Homefront: The Revolution
With a story penned by Hollywood director and screenwriter John Milius, the original Homefront was an ambitious military shooter rendered mediocre by technical limitations, dated graphics, and a lack of distinguishing features. A few regime changes later – which include both the series' developer and publisher – and Homefront: The Revolution returns with some novel additions including a unique take on the open-world format and on-the-fly weapon customization. Unfortunately, developer Dambuster Studios failed to slay Homefront's true enemy; an unending litany of glitches, A.I. failings, and performance issues that do indeed differentiate Homefront from other shooters, but for all the wrong reasons.
Homefront: The Revolution reboots the series' already dubious premise with an even more absurd explanation of America's downfall: In the near future, the U.S. government sees fit to start buying all of its military equipment from the technological powerhouse that is North Korea, which then renders our defenses useless by disabling all of our electronic devices via a hidden backdoor. With the stage hastily thrown together, the first few minutes play out like a greatest hits of lazy Call of Duty plot points, including being forced to witness point-blank executions, a brutal interrogation scene, and more close calls for protagonist Ethan Brady than you can count. Homefront's shoddy character animations can't convey the gravitas Dambuster is going for, and neither can the dreadful characters (including an ally who tortures North Koreans for fun and threatens to cut off your nipples) or cliché-ridden dialogue.
Once you play through the lackluster intro, you're free to start taking back the city of Philadelphia one district at a time. Unfortunately, it doesn't take long for Homefront: The Revolution's fundamental problems to arise. A number of games deliver compelling first-person shooting with a controller. Homefront isn't one of them. The gunplay is sluggish and inexact, making even perfect headshots unsatisfying. Navigation doesn't fare much better; vaulting over objects feels stilted and breaks your flow of movement, and the hit detection for grabbing onto ledges is spotty, often requiring multiple hops for your character to recognize a climbable surface. These basic problems feel like they belong to a bygone generation.
The same is true for one of Homefront: The Revolution's biggest stumbling block: the framerate. Despite a hefty day-one patch designed to improve performance, Homefront's framerate frequently stutters, and on some occasions felt more like a slideshow than a video game. The best shooters aim for a solid 60 frames per second – Homefront is lucky to claw its way to 30, and rarely stays there for long. The performance issues don't just kill the already shaky gunplay – they also gave me headaches during prolonged play sessions, something I have never experienced in my many years playing shooters.
These fundamental flaws are disappointing, because there are some interesting elements at play in Homefront. The shift to an open-world setting was undoubtedly the right call for the series. The large zones you travel through contain plenty of character and open buildings to explore, and taking on the KPA forces demands novel hit-and-run tactics. Customizing your guns in the heat of battle also works well, though being limited to two primary weapons meant I hardly touched a number of alternate guns. These features instill a sense of gameplay freedom that military shooters often lack; I would have enjoyed them if it weren't for the perfect storm of other problems.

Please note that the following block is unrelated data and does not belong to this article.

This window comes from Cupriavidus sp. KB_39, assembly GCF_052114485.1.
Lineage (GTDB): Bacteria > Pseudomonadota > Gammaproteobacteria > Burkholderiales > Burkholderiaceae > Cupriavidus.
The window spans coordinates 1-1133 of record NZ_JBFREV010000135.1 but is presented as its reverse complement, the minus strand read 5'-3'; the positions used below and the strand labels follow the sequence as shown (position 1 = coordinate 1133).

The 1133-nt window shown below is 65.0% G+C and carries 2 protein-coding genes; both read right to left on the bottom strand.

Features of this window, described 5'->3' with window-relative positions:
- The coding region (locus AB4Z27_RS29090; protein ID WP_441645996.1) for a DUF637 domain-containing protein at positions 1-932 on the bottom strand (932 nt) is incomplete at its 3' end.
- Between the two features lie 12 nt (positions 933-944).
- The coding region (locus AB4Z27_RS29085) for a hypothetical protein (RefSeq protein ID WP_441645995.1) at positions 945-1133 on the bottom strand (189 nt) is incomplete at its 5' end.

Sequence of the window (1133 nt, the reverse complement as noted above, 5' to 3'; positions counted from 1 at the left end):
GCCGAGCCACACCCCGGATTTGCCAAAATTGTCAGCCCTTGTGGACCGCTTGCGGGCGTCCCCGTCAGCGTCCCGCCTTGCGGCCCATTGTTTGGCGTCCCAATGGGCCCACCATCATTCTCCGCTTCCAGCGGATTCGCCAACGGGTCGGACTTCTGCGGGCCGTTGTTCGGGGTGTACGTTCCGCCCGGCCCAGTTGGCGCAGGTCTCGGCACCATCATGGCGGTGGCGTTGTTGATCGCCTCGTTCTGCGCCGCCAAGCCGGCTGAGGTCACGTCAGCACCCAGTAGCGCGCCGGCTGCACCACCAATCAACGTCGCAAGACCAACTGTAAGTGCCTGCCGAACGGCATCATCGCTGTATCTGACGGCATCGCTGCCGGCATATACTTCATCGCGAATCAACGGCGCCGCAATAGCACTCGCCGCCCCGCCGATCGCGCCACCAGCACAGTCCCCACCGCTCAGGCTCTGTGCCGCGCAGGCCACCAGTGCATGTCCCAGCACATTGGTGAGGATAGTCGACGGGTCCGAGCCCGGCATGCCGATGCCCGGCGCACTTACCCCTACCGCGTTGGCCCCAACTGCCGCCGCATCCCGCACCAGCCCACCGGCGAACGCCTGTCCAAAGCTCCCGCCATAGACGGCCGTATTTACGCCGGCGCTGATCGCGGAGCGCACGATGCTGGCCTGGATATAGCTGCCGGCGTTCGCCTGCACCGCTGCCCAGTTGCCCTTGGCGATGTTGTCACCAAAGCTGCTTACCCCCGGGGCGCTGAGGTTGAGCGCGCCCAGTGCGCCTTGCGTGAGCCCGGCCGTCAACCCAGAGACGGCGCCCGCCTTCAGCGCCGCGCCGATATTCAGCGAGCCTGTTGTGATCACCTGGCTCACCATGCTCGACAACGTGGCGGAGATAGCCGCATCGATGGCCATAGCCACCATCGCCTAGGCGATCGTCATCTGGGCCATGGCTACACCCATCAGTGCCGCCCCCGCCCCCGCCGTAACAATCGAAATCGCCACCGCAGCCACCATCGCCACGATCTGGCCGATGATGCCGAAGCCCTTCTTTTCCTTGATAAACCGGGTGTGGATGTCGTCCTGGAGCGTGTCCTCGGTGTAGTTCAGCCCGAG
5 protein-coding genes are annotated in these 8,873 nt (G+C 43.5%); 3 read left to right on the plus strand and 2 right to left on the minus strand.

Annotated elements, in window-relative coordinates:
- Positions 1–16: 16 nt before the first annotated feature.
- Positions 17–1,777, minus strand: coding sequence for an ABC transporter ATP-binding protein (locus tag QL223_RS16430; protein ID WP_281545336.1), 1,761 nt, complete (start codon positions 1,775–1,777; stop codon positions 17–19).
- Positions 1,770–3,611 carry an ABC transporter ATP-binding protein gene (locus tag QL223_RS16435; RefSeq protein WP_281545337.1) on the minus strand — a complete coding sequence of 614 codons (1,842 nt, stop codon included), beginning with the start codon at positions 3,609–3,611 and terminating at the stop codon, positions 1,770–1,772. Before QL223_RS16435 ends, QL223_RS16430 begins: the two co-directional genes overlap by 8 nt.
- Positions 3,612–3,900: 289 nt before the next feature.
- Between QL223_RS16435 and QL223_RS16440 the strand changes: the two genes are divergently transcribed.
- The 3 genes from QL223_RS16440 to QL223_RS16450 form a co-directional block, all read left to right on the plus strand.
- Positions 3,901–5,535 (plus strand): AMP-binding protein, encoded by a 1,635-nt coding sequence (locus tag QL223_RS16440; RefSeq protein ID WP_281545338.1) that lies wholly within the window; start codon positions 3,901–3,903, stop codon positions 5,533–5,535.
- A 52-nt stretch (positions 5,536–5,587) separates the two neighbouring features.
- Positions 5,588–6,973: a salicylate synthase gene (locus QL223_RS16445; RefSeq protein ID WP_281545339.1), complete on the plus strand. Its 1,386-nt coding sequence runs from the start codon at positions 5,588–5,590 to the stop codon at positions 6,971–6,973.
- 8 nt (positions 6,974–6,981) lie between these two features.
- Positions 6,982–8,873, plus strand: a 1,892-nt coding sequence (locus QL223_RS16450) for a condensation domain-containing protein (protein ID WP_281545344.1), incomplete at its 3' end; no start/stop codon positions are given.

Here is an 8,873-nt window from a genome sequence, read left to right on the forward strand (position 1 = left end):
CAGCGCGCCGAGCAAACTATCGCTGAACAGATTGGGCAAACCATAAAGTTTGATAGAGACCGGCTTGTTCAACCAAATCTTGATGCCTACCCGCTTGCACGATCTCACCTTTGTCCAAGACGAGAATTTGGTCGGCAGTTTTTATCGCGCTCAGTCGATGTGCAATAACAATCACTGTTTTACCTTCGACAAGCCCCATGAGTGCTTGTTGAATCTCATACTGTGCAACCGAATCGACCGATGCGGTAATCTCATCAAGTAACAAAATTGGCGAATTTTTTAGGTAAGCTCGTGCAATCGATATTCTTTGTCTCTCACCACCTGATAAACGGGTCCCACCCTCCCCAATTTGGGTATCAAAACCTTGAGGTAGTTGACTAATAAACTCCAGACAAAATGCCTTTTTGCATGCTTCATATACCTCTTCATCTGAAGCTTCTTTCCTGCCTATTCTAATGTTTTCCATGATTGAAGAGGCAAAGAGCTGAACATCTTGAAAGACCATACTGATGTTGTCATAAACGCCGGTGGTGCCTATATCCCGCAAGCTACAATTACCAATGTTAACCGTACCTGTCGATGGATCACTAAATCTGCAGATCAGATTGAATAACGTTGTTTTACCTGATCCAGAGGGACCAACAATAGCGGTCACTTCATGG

All of Homefront's shortcomings are compounded by a relentless barrage of glitches, which are more oppressive than the occupying KPA forces. You can't go 30 seconds without seeing something downright embarrassing. For starters, the game freezes for several seconds every time you complete an objective, acquire a new mission, or exit out of a weapons locker. Getting stuck in the environment is an uncommon but ever-present threat, as is enemies spawning right in front of you.
Some bugs have to be (not) seen to be believed: Once, I witnessed an entire roomful of characters disappear into thin air. Another ally stood around brandishing an invisible rifle. Yet another charged across the battlefield as just a floating head and pair of hands. An unfortunate civilian was forced to the ground and handcuffed by an invisible officer, then stood up and walked off like nothing happened. The list is endless, and while some of these bugs are entertaining, I was less amused by losing an hour of progress when two of the four rotating autosave files glitched out and caused the game to load indefinitely. The standalone co-op mode is equally riddled with bugs, on top of being saddled with blind weapon crates, one-use consumable items, and an overly grind-heavy progression system that saps the fun out of casual play.
Despite all the technical problems, I still managed to finish Homefront's campaign, but I can't say I had fun. All of the game's ambitions are undone by its flaws, offering only the rare glimpse of what could have been. Dambuster has already stated they are committed to improving the game with additional patches, but given everything that's currently wrong, the studio faces a greater uphill battle than Homefront's desperate underdogs.
Developer Dambuster Studios has failed to slay Homefront's true enemy: an unending litany of glitches, A.I. failings, and performance issues.